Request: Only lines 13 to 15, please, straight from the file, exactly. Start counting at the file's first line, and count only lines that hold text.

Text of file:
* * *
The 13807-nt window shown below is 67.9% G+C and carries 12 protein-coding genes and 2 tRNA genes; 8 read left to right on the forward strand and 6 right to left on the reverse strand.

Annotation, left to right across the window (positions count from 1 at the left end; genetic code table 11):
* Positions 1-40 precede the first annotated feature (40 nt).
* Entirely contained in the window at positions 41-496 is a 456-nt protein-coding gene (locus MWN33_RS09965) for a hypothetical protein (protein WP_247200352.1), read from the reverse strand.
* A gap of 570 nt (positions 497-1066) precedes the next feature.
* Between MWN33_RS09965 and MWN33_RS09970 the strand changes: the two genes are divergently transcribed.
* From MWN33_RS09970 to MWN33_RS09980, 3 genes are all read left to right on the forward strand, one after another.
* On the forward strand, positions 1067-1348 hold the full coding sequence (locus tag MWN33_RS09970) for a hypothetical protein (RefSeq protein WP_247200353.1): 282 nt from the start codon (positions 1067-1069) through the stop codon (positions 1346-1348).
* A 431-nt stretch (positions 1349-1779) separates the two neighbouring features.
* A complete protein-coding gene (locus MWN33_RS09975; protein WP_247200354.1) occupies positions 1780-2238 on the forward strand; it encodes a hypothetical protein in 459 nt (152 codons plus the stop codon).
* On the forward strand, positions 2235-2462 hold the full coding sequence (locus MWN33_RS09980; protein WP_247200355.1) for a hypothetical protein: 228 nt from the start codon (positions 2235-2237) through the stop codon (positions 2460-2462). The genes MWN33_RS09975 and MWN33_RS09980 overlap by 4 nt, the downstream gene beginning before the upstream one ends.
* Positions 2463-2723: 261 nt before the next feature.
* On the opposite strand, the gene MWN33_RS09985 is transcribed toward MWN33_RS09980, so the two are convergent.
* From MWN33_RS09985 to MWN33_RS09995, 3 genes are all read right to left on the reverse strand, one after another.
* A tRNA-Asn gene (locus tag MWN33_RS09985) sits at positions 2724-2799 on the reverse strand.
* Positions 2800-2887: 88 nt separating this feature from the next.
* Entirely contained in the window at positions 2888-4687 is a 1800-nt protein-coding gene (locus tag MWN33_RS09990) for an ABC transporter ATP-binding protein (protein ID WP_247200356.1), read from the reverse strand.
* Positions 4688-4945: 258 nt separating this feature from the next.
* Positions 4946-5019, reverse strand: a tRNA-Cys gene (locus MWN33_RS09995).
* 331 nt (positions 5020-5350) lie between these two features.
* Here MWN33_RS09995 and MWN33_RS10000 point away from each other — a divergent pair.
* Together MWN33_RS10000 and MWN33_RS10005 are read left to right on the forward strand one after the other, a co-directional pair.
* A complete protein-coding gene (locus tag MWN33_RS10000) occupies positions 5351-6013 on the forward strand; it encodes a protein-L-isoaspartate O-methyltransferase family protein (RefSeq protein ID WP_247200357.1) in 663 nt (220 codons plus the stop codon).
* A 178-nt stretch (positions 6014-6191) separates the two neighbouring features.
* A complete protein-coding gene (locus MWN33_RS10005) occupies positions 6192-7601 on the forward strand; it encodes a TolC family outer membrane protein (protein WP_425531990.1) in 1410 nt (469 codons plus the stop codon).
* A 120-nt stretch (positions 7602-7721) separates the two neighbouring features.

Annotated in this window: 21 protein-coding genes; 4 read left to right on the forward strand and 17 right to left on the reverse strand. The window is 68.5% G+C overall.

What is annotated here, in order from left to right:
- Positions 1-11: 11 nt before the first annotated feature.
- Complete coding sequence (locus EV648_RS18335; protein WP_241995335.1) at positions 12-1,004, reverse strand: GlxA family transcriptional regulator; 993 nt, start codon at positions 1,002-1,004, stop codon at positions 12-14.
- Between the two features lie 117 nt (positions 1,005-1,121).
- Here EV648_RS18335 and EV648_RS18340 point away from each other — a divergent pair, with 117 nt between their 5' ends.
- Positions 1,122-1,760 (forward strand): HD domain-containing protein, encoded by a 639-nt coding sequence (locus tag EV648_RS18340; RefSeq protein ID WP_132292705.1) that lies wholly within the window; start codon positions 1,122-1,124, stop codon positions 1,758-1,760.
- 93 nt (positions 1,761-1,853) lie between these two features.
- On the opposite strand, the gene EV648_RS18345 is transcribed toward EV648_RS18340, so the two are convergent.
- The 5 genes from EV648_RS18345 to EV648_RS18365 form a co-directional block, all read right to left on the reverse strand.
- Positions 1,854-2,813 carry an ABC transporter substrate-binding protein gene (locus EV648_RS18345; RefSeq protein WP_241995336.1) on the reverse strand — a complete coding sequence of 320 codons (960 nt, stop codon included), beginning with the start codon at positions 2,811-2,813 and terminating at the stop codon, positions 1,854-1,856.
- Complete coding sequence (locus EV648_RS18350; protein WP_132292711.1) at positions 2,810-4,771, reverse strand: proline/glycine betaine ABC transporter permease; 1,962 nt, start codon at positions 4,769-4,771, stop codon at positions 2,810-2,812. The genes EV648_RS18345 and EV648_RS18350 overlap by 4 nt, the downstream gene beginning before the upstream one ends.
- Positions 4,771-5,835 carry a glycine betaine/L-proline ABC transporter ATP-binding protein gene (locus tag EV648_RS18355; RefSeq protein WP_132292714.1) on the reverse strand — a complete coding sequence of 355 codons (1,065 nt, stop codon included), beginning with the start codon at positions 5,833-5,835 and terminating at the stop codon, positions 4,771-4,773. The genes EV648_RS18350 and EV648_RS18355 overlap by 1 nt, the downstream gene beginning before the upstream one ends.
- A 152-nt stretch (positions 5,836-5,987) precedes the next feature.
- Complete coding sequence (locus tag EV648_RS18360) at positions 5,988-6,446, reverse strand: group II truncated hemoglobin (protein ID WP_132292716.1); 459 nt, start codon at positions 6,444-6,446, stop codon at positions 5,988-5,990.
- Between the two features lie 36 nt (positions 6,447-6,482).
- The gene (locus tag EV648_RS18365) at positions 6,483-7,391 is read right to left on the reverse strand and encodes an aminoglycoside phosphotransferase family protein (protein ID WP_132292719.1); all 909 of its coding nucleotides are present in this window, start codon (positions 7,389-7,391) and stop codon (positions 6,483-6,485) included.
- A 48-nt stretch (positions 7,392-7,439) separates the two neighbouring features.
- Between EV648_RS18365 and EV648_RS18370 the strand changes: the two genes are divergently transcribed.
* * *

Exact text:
* On the opposite strand, the gene MWN33_RS09985 is transcribed toward MWN33_RS09980, so the two are convergent.
* From MWN33_RS09985 to MWN33_RS09995, 3 genes are all read right to left on the reverse strand, one after another.
* A tRNA-Asn gene (locus tag MWN33_RS09985) sits at positions 2724-2799 on the reverse strand.